Hyperthermic isolated limb perfusion (HILP) and isolated limb infusion (ILI) may play a significant role in the treatment of patients with recurrent or in transit extremity melanoma or sarcoma that is unresectable. These procedures may be indicated when patients are otherwise faced with the possibility of a debilitating amputation. Not entirely benign treatment modalities, HILP and ILI can be associated with regional and systemic toxicities. We conducted a literature search of published studies using HILP and ILI for the treatment of extremity sarcomas and melanomas, and associated toxicities was performed. The regional toxicities of HILP and ILI are similar. The most common toxicities reported are mild to moderate. However, when severe regional toxicity occurs, albeit infrequently (<5%), fasciotomies or even amputation may be necessary. Some studies have showed a relationship between acute regional toxicities and long term regional morbidity. Systemic toxicity appears to be more frequent when TNF-α is used in combination with other drugs during HILP, however the use of TNF-α in the United States is limited to trials. Although regional toxicities are similar, systemic toxicity of ILI is minimal compared to HILP. ILI is easier to repeat, technically less complex, and may be more acceptable in infirmed patients. Long term morbidity and outcomes for ILI are still being evaluated. Both of these techniques may be suitable options in patients with unresectable advanced or recurrent, or in transit extremity melanoma or sarcoma.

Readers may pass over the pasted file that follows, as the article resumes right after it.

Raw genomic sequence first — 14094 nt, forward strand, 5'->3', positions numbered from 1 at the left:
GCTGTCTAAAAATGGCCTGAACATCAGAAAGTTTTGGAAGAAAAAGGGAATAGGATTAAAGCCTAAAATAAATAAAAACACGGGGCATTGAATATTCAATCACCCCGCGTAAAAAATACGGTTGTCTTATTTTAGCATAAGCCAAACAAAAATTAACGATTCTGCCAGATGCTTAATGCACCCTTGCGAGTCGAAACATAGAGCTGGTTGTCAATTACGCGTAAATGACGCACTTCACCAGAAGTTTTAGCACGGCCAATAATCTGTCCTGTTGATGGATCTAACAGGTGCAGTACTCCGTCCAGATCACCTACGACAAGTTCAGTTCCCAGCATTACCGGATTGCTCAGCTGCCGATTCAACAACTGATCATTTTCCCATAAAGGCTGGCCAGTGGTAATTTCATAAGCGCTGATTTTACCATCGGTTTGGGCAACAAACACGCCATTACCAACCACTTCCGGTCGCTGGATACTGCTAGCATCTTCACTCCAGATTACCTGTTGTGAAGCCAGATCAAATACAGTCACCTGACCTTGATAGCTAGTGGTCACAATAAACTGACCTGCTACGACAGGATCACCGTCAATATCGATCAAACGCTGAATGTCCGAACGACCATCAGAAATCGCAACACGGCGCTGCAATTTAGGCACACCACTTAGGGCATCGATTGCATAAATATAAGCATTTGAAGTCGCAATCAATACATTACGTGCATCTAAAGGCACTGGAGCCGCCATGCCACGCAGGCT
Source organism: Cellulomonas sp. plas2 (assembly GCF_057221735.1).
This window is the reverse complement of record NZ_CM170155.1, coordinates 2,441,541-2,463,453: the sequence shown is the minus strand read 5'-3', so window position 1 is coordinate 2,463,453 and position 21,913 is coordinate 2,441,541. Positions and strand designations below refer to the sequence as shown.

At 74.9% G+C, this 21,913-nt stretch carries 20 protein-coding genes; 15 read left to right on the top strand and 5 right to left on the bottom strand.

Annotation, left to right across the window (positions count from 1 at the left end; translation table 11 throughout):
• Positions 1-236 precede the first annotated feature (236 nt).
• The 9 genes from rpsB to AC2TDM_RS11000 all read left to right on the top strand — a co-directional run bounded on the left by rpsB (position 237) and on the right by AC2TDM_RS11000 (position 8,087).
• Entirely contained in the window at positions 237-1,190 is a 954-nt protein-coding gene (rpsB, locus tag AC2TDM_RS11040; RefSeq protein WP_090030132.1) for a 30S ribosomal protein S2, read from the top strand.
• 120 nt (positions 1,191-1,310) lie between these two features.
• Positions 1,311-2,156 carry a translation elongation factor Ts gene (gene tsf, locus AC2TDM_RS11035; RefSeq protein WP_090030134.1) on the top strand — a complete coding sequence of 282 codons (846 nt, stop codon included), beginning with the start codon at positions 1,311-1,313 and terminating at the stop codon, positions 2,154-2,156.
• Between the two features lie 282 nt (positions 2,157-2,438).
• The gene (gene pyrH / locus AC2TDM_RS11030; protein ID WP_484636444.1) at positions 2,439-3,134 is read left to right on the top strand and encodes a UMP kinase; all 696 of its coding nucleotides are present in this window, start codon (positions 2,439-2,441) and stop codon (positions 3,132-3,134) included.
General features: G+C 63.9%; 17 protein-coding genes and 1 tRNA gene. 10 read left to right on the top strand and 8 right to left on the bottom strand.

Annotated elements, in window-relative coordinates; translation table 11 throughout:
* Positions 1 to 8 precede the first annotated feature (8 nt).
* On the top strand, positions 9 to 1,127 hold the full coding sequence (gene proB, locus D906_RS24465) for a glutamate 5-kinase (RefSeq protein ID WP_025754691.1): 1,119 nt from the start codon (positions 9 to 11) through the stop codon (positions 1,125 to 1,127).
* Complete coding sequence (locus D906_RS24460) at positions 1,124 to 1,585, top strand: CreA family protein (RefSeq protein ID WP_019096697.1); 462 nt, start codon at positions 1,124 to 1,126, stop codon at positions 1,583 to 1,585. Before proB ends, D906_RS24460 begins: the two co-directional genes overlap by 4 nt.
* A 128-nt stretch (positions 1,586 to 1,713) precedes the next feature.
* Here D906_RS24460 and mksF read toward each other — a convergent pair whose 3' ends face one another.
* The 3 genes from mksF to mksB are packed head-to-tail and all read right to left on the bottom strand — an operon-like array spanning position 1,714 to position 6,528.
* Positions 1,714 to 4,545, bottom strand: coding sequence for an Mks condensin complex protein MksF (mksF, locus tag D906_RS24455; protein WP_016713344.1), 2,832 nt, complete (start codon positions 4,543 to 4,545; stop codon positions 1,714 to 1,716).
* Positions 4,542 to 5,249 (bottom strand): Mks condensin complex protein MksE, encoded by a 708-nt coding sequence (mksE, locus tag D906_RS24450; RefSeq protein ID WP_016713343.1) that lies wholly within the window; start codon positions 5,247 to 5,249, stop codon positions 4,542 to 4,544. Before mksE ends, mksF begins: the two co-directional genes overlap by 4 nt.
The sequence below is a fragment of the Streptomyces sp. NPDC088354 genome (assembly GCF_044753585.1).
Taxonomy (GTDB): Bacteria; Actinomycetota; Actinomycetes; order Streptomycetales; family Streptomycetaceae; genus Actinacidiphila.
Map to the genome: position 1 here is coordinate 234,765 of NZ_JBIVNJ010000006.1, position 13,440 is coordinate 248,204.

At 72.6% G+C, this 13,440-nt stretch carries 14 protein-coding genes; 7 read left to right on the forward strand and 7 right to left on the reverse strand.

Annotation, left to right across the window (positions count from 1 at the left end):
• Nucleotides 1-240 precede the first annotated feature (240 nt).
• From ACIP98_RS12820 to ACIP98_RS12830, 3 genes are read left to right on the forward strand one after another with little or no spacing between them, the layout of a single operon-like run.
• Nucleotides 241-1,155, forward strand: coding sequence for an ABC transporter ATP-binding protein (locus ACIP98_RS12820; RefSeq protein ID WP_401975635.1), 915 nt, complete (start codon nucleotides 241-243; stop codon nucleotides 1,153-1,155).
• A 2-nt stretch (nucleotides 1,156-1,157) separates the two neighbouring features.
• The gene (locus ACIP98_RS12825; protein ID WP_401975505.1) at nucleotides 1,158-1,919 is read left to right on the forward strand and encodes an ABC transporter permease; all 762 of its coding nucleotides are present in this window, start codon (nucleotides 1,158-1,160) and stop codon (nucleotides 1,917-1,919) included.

- Extremity melanoma and sarcoma
- Hyperthermic perfusion
- Limb infusion
- Regional and systemic toxicities
ASJC Scopus subject areas
- Cancer Research
- Radiological and Ultrasound Technology